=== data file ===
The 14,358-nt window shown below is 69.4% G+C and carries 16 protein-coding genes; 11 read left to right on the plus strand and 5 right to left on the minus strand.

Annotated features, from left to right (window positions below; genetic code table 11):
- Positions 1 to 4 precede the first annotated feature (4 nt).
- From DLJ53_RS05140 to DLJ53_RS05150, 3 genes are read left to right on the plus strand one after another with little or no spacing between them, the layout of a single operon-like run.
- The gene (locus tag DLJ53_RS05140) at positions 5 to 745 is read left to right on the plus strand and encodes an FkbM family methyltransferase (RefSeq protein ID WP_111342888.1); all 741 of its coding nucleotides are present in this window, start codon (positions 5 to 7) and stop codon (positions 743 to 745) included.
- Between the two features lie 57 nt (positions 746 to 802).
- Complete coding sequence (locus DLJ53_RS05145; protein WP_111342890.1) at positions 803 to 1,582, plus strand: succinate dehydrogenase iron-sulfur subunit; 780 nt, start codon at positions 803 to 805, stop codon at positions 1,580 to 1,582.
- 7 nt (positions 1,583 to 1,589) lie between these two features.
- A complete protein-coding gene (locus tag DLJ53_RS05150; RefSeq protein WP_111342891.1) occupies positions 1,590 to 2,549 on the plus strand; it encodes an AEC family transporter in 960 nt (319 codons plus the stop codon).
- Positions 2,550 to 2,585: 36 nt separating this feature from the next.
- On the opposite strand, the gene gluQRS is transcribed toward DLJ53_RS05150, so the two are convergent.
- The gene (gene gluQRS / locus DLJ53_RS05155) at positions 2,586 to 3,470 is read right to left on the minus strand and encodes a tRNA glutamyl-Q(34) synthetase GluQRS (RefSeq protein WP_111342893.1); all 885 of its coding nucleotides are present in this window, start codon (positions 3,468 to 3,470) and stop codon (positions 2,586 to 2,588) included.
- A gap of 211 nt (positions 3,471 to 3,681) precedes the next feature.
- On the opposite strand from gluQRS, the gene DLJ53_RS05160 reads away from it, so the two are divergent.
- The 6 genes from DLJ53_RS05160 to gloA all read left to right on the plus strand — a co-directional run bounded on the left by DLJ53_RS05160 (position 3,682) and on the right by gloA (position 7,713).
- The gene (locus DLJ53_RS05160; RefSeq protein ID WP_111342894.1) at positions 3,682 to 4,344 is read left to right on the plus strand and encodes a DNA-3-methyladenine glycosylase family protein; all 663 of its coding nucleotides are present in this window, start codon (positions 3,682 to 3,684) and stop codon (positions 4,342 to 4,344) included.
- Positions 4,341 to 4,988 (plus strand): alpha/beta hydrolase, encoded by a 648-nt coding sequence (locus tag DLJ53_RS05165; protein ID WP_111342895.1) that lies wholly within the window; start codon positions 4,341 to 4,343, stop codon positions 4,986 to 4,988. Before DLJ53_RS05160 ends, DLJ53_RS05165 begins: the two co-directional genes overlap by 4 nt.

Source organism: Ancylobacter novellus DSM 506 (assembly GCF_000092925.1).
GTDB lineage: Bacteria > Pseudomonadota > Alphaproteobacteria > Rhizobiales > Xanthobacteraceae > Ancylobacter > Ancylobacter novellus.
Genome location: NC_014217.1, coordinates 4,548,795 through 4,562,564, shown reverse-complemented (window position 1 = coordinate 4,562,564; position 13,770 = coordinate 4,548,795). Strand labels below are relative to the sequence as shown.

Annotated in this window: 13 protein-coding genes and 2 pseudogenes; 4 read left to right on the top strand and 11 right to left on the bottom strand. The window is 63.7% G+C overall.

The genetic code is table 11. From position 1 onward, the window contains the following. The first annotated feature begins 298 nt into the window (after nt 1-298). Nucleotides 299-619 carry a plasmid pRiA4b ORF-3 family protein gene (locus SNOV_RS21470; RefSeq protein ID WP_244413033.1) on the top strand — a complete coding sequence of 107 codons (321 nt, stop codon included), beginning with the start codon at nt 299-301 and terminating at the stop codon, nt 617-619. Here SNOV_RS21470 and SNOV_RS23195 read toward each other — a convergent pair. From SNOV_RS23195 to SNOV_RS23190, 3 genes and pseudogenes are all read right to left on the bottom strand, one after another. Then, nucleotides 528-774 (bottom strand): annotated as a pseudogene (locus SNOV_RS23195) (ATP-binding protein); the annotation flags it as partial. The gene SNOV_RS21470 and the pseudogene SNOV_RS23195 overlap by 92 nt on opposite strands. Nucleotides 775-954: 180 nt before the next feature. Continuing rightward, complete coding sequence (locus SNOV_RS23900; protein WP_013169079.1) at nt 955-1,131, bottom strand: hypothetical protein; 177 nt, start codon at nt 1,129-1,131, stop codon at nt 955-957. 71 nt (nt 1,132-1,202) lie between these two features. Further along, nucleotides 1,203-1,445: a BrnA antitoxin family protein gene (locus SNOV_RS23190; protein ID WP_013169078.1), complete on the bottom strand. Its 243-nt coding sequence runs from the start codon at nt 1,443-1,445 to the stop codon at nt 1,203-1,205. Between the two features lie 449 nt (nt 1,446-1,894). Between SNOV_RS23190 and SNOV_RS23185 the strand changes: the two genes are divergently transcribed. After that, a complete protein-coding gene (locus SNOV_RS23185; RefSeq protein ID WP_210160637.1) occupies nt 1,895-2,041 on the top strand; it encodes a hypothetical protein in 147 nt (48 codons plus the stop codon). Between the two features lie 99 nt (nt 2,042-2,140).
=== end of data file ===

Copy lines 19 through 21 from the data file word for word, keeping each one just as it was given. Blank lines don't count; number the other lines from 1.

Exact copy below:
GTDB lineage: Bacteria > Pseudomonadota > Alphaproteobacteria > Rhizobiales > Xanthobacteraceae > Ancylobacter > Ancylobacter novellus.
Genome location: NC_014217.1, coordinates 4,548,795 through 4,562,564, shown reverse-complemented (window position 1 = coordinate 4,562,564; position 13,770 = coordinate 4,548,795). Strand labels below are relative to the sequence as shown.

Annotated in this window: 13 protein-coding genes and 2 pseudogenes; 4 read left to right on the top strand and 11 right to left on the bottom strand. The window is 63.7% G+C overall.